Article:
The Workout Wednesday for week 24 is a great way to represent where a result for a particular value falls with respect to a broader collection. I’ve used a spine chart recently on a project where most data was centered around certain points and I wanted to show the range. Propagating maximums, minimums, averages, quartiles, and (when appropriate) medians can help to profile data very effectively.

So I started off really enjoying where this visualization was going. Also because the spine chart I made on a recent project was before I even knew the thing I developed had already been named. (Sad on my part, I should read more!)

My enjoyment turned into caution really quickly once I saw the data set. There are several ratios in the data set and very few counts/sums of things. My math brain screams trap! Especially when we start tiptoeing into the world of what we semantically call “average of all” or “overall average” or something that somehow represents a larger collective (“everybody”). There is a lot of open-ended interpretation that goes into this particular calculation and when you’re working with pre-computed ratios it gets really tricky really quickly.

Here’s a picture of the underlying data set:

Some things to notice right away – the ratios for each response are pre-computed. The number of responses is different for each institution. (To simplify this view, I’m on one year and one question).

So the heart of the initial question is this: if I want to compare my results to the overall results, how would I do that? Now there are probably 2 distinct camps here. 1: take the average of one of the columns and use that to represent the “overall average”. Let’s be clear on what that is: it is the average pre-computed ratio of a survey. It is NOT the observed percentage of all individuals surveyed. That would be option 2: the weighted average. For the weighted average or to calculate a representation of all respondents we could add up all the qualifying respondents answering ‘agree’ and divide it by the total respondents.

Now we all know this concept of average of an average vs. weighted average can cause issues. Specifically we’d feel the friction immediately if there were several low-end responses commingled with several higher response capturing entities. EX: Place A: 2 people out of 2 answered yes (100%) and Place B: 5 out of 100 answered ‘yes’ (5%). If we average 100% and 5% we’ll get 52.5%. But what if we take 7 out of 102, that’s 6.86% – a way different number. (Intentionally extreme example.)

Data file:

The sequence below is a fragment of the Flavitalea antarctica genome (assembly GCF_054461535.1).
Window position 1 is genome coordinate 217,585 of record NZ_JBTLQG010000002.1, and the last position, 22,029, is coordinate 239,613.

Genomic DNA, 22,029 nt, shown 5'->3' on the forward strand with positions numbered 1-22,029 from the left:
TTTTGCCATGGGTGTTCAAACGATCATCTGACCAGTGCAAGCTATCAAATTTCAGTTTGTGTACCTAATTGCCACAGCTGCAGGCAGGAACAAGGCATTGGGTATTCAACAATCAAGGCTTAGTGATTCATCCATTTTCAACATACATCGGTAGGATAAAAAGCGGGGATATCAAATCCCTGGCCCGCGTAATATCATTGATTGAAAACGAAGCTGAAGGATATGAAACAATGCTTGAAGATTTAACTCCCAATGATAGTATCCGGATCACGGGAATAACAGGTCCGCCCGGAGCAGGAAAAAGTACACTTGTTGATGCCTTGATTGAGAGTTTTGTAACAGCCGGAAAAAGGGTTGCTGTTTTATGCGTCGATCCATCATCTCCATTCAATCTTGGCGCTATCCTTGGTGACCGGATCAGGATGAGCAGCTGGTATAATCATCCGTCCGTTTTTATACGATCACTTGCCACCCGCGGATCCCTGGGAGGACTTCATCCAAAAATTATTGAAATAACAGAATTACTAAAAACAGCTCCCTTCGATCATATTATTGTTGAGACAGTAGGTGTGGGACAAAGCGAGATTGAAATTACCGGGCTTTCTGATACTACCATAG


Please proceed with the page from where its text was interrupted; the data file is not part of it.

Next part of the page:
So my math brain was convinced that the “overall average” or “ratio for all” should be inclusive of the weights of each Institution. That was fairly easy to compensate for: take each ratio and multiply it by the number of respondents to get raw counts and then add those all back up together.

The next sort of messy thing to deal with was finding the minimums and maximums of these values. It seems straightforward, but when reviewing the data set and the specifications of what is being displayed there’s caution to throw with regard to level of aggregation and how the data is filtered. As an example, depending on how the ratios are leveraged, you could end up finding the minimum of 3 differently weighted subjects to a subject group. You could also probably find the minimum Institution + subject result at the subject level of all the subjects within a group. Again I think the best bet here is to tread cautiously over the ratios and get into raw counts as quickly as possible.

So what does this all mean? To me it means tread carefully and ask clear questions about what people are trying to measure. This is also where I will go the distance and include calculations in tool tips to help demonstrate what the values I am calculating represent. Ratios are tricky and averaging them is even trickier. There likely isn’t a perfect way to deal with them and it’s something we all witness consistently throughout our professional lives (how many of us have averaged a pre-computed average handle time?).

Beyond the math tangent – I want to reiterate how great a visualization I think this is. I also want to highlight that because I went deep-end math on it that I decided to go deep end development different.

The main difference from the development perspective? Instead of using reference bands, I used a gannt bar as the IQR. I really like using the bar because it gives users an easier target to hover over. It also reduce some of the noise of the default labeling that occurs with reference lines. To create the gannt bar – simply compute the IQR as a calculated field and use it as the size. You can select one of the percentile points to be the start of the mark.